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First of all, apologies for the delay between posts.  Real life kicked several of us in the teeth this past week and we’re just now digging out.  However, beginning this week, there will be at least four posts every week — God willing and the creek don’t rise.

Since my last post, we’ve published two more short stories and the Halloween collection.  The first short story is Hell of a Job by Kate Paulk.  It should appear on Amazon, B&N and other “store” sites in the next few days.  Here’s a short excerpt:

Elizabeth Antonia Harrisfield snuggled into the cushions on the obsidian throne and sighed. Being a Dark Lord, Supreme Ruler of the Southwestern Corner of the Mappe and loyal minion of the Dread Lord of Hell Himself wasn’t all it was cracked up to be.

There was the throne, for a start. Carved from a single block of flawless obsidian, massive and foreboding, emphasising the Dark Lord’s power to all who saw it, it was also hellishly uncomfortable and froze the Dark Lord’s backside. Which helped to explain the previous incumbent’s fondness for incinerating his underlings.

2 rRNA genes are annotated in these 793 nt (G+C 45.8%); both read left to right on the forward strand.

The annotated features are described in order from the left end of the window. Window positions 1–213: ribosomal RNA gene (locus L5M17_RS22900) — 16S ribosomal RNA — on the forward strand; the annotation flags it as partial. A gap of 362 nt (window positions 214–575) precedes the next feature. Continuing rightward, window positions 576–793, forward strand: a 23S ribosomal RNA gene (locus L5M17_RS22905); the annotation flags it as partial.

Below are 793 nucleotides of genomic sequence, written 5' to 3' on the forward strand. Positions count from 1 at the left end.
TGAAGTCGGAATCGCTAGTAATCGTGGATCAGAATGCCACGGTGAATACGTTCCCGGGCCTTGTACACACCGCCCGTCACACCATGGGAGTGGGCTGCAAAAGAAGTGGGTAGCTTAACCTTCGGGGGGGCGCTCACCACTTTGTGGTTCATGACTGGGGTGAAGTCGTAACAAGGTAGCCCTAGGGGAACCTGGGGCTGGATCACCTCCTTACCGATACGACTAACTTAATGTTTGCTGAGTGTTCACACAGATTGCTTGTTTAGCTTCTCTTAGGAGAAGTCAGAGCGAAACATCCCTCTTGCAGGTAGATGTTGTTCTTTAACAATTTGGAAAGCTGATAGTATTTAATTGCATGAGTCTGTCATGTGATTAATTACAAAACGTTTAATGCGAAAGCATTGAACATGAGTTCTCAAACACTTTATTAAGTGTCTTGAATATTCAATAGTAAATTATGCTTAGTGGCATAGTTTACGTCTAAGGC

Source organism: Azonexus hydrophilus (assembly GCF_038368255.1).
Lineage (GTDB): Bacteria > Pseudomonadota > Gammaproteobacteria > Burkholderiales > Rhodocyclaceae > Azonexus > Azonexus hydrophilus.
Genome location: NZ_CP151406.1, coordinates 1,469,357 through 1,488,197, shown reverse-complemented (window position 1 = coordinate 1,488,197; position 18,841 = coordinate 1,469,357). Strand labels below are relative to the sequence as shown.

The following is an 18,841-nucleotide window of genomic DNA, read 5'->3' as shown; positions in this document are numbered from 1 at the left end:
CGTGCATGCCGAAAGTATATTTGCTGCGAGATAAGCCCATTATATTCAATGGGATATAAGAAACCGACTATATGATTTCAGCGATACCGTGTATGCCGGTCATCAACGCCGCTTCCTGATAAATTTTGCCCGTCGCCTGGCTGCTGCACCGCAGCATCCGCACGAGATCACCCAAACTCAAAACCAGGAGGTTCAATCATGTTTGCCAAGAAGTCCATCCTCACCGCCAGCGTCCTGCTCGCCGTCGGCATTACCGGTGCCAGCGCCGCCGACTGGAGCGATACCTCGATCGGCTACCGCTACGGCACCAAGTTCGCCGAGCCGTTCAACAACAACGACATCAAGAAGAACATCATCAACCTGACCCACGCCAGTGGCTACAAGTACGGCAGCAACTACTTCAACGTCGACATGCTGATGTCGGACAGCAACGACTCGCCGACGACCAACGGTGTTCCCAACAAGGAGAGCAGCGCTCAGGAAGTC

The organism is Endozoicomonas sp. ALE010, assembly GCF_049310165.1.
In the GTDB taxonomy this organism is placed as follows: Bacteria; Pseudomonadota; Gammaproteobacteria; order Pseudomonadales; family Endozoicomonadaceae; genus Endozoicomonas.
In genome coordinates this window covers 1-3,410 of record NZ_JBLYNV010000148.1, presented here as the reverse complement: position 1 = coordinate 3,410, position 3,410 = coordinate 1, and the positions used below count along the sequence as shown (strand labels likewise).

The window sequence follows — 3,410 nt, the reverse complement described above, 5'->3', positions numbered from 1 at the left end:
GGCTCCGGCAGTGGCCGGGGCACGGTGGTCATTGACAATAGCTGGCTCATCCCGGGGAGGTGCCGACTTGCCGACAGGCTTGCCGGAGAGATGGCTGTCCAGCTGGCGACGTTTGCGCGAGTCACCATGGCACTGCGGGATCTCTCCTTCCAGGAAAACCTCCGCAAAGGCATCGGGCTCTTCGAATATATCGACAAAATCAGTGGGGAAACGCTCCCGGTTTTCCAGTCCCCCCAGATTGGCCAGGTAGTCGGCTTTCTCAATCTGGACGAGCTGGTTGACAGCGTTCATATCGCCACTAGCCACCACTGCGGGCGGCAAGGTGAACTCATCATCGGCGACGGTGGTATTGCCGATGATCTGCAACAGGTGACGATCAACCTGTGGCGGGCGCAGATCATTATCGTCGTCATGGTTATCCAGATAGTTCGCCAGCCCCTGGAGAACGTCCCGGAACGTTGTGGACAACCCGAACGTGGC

That latter was also partially explained by the Dread Lord’s habit of watching the Dark Lords and occasionally popping in to offer advice. Her predecessor’s predecessor had resigned after one such visit. It wasn’t that unlike board meetings back home, except that forced resignations usually didn’t involve the luckless victim devolving into a screaming lump. Elizabeth hadn’t been graced with any such visits yet, but once she’d learned they happened she’d set about finding out what they involved.

It seemed that being a Dark Lord and Loyal Minion was a high risk, high turnover position. . . .

In the next short story, Zebbie by Sarah A. Hoyt, a young cat’s antics leads his family into a dangerous world where reality and fable merge.  Here’s an excerpt: